Third and Fourth Sectors

The People Pages: Bookkeeping Basics

from The People Pages: Resources for Social Change (c) 2013 The Fruition Coalition

It is extremely important to keep articulate records of every financial transaction conducted on behalf of your organization.   Whether or not your organization is required to file a 990 (tax return), proper bookkeeping will help you to assess your financial position, evaluate your spending habits, analyze the success of fundraising campaigns, plan for expansion of programs and services, and properly acknowledge contributions.

Although there are a lot of software programs that make bookkeeping almost as simple as balancing a checkbook, it is quite helpful to understand the methodology used to keep track of your organization’s money.  Even if a volunteer or accountant does your bookkeeping, understanding the financial reports they prepare will help you make better business decisions.  Because board members are responsible for an organization’s financial position, all should have an understanding of basic bookkeeping and should be able to read financial statements.

There are three types of financial statements that should prepared each month:

–          An Income and Expense Statement (also called a Profit and Loss Statement) shows money in and money out over a period of time.  When your income exceeds your expenses, you have a surplus.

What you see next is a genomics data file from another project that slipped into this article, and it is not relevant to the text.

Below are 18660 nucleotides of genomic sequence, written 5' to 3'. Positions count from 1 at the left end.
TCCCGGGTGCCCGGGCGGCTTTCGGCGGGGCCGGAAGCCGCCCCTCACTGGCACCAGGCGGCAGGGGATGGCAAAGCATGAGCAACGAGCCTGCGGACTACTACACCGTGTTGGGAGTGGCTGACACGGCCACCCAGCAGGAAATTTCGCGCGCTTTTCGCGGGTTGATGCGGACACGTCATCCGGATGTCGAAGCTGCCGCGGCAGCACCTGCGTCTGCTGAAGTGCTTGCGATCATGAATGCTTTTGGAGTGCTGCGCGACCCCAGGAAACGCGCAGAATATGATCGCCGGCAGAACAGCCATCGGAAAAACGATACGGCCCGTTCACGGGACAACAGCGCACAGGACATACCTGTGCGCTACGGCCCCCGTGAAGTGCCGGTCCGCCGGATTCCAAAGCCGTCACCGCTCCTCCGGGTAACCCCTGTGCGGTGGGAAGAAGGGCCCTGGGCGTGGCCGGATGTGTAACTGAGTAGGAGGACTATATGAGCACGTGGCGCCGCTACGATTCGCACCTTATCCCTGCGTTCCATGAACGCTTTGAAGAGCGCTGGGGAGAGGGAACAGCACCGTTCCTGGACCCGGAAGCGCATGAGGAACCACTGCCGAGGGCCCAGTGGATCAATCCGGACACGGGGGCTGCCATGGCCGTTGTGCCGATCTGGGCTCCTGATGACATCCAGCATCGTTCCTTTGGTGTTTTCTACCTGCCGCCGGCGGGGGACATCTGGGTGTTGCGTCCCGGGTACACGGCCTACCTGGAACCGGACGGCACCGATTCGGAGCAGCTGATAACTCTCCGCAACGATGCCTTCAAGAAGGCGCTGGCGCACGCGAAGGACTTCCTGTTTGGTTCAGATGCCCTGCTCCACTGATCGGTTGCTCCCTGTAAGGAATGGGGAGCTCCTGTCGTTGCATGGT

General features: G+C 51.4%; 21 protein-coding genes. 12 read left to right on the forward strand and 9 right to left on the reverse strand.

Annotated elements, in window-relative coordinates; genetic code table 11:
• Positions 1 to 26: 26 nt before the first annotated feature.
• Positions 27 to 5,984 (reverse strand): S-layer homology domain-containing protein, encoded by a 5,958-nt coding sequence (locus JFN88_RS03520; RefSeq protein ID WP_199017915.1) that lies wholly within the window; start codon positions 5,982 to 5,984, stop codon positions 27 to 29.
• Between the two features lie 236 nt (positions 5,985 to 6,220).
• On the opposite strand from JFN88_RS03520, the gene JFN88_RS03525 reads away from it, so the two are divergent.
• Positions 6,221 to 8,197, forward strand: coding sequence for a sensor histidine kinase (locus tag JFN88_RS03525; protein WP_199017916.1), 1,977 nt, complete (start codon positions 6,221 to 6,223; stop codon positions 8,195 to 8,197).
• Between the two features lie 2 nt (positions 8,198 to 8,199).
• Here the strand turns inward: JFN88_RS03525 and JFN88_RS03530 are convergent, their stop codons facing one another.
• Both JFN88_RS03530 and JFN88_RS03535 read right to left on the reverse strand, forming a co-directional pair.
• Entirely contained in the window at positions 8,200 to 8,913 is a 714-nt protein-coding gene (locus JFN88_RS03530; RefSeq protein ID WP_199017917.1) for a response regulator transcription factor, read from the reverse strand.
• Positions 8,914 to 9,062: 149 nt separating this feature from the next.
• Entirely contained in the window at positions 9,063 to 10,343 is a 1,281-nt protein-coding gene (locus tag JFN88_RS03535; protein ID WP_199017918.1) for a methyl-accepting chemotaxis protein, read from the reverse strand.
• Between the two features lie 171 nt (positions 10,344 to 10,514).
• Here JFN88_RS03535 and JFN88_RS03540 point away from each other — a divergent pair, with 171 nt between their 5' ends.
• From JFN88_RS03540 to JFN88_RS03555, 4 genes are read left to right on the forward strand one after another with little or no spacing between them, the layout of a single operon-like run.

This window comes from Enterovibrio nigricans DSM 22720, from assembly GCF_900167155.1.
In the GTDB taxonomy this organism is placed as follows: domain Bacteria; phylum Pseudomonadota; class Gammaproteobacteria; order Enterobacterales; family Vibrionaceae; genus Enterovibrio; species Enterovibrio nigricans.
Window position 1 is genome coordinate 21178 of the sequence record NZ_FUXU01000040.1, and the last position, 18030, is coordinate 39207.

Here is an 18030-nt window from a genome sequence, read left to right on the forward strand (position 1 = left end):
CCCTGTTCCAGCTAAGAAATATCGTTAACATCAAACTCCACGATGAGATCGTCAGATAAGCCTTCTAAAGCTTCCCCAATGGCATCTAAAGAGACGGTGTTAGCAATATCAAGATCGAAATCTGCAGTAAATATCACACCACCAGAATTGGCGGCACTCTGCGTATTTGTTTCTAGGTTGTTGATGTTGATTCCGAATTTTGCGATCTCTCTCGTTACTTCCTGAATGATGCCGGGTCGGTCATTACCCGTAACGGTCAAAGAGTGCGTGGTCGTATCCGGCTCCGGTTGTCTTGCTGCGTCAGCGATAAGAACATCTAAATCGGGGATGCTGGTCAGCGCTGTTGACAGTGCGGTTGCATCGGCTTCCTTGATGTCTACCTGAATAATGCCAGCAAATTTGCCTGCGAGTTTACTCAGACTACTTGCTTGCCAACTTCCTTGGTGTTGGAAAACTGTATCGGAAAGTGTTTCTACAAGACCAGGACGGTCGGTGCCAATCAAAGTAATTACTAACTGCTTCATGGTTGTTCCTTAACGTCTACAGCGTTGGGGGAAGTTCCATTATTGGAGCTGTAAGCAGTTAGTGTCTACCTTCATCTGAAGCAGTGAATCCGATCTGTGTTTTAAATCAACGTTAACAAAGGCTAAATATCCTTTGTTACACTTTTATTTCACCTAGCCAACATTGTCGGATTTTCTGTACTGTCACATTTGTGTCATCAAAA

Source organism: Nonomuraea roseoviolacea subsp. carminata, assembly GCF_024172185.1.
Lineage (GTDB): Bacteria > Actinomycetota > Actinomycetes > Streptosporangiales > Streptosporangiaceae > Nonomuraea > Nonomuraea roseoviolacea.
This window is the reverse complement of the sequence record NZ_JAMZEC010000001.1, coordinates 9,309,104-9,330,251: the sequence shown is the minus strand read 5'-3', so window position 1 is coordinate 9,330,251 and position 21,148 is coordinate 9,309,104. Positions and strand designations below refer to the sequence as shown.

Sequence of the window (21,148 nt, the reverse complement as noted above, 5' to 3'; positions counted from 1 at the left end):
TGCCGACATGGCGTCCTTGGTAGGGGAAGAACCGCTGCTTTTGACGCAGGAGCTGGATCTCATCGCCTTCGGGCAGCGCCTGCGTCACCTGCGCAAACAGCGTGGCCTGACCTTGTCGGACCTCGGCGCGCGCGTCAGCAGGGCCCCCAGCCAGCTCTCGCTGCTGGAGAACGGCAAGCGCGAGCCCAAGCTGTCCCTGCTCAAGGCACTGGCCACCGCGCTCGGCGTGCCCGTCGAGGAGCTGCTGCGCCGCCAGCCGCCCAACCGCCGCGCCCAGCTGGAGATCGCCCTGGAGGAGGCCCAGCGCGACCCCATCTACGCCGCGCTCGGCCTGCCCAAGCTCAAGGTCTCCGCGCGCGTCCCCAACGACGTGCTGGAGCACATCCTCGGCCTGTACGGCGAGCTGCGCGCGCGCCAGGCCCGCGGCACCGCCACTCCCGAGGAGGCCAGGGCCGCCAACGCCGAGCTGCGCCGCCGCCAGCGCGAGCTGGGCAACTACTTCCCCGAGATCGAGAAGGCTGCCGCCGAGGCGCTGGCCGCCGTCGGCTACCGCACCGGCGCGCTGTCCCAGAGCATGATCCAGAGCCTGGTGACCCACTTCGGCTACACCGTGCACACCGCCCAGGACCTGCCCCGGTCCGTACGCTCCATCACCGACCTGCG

–          A Balance Sheet shows your fund balance as of a specific date.  This is determined by subtracting your liabilities (what you owe) from your assets (what you own).   Assets can be fixed (long-term) or current (easily converted into cash).  Accounts Receivable are funds you are expecting to receive in the future and are an asset.  Accounts Payable are the bills you need to pay and are an example of a liability.

–          A Cash Flow Statement shows the change in cash on hand during a specific period of time.  Cash in is added and cash out is subtracted from the beginning cash balance.

A chart of accounts is a specific categorization of your income, expenses, assets, and liabilities.  Each of these is broken down and might include:

Income – Donations, Grants, Membership Dues, Special Events

Expenses – Salaries, Rent, Postage, Printing, Supplies

Assets – Building, Computers, Equipment, Furniture, Petty Cash, Bank Accounts

Liabilities – Credit Cards, Mortgage, Bills

To ensure your financial integrity, make sure to:

–          Keep all of your receipts and organize them so they are easy to find

–          Use a bank account and keep your organization’s money separate from any personal funds

–          Have two people review and sign every check; if possible, have a third person prepare and process checks

–          Prepare and analyze financial statements at the end of every month and year, comparing them to the last period

–          Work with an accountant to set up a system that makes sense for your organization

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